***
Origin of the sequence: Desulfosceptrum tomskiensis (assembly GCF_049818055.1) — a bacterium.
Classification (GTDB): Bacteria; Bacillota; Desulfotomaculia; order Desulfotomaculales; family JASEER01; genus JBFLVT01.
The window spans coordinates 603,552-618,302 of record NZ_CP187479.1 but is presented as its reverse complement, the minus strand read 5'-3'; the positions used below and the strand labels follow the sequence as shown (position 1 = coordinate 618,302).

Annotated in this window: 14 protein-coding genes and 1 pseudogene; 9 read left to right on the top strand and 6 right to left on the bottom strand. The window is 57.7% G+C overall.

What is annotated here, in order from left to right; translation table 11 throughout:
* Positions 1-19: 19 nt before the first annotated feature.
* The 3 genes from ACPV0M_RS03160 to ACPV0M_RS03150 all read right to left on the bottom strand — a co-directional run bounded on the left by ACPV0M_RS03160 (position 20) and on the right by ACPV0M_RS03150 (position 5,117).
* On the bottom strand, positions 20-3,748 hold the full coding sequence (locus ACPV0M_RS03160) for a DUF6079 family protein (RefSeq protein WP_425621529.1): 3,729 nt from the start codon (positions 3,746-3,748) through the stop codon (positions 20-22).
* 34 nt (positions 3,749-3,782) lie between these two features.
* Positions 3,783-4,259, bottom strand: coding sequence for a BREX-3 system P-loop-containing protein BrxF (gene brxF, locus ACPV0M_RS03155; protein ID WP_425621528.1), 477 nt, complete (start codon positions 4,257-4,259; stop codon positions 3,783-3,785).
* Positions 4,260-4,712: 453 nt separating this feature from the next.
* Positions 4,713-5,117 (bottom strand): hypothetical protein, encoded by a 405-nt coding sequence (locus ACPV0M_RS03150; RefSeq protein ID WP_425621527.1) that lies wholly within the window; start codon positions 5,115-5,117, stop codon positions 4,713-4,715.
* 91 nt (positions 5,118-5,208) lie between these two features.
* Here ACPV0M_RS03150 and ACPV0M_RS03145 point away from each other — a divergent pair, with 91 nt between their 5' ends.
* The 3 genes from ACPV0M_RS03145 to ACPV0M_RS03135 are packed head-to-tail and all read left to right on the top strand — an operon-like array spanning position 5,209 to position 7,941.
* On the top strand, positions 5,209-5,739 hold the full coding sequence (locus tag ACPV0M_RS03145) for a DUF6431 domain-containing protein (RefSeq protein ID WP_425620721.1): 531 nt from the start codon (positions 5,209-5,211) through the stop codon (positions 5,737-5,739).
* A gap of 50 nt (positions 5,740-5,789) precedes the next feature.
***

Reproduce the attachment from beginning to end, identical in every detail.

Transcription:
Origin of the sequence: Desulfosceptrum tomskiensis (assembly GCF_049818055.1) — a bacterium.
Classification (GTDB): Bacteria; Bacillota; Desulfotomaculia; order Desulfotomaculales; family JASEER01; genus JBFLVT01.
The window spans coordinates 603,552-618,302 of record NZ_CP187479.1 but is presented as its reverse complement, the minus strand read 5'-3'; the positions used below and the strand labels follow the sequence as shown (position 1 = coordinate 618,302).

Annotated in this window: 14 protein-coding genes and 1 pseudogene; 9 read left to right on the top strand and 6 right to left on the bottom strand. The window is 57.7% G+C overall.

What is annotated here, in order from left to right; translation table 11 throughout:
* Positions 1-19: 19 nt before the first annotated feature.
* The 3 genes from ACPV0M_RS03160 to ACPV0M_RS03150 all read right to left on the bottom strand — a co-directional run bounded on the left by ACPV0M_RS03160 (position 20) and on the right by ACPV0M_RS03150 (position 5,117).
* On the bottom strand, positions 20-3,748 hold the full coding sequence (locus ACPV0M_RS03160) for a DUF6079 family protein (RefSeq protein WP_425621529.1): 3,729 nt from the start codon (positions 3,746-3,748) through the stop codon (positions 20-22).
* 34 nt (positions 3,749-3,782) lie between these two features.
* Positions 3,783-4,259, bottom strand: coding sequence for a BREX-3 system P-loop-containing protein BrxF (gene brxF, locus ACPV0M_RS03155; protein ID WP_425621528.1), 477 nt, complete (start codon positions 4,257-4,259; stop codon positions 3,783-3,785).
* Positions 4,260-4,712: 453 nt separating this feature from the next.
* Positions 4,713-5,117 (bottom strand): hypothetical protein, encoded by a 405-nt coding sequence (locus ACPV0M_RS03150; RefSeq protein ID WP_425621527.1) that lies wholly within the window; start codon positions 5,115-5,117, stop codon positions 4,713-4,715.
* 91 nt (positions 5,118-5,208) lie between these two features.
* Here ACPV0M_RS03150 and ACPV0M_RS03145 point away from each other — a divergent pair, with 91 nt between their 5' ends.
* The 3 genes from ACPV0M_RS03145 to ACPV0M_RS03135 are packed head-to-tail and all read left to right on the top strand — an operon-like array spanning position 5,209 to position 7,941.
* On the top strand, positions 5,209-5,739 hold the full coding sequence (locus tag ACPV0M_RS03145) for a DUF6431 domain-containing protein (RefSeq protein ID WP_425620721.1): 531 nt from the start codon (positions 5,209-5,211) through the stop codon (positions 5,737-5,739).
* A gap of 50 nt (positions 5,740-5,789) precedes the next feature.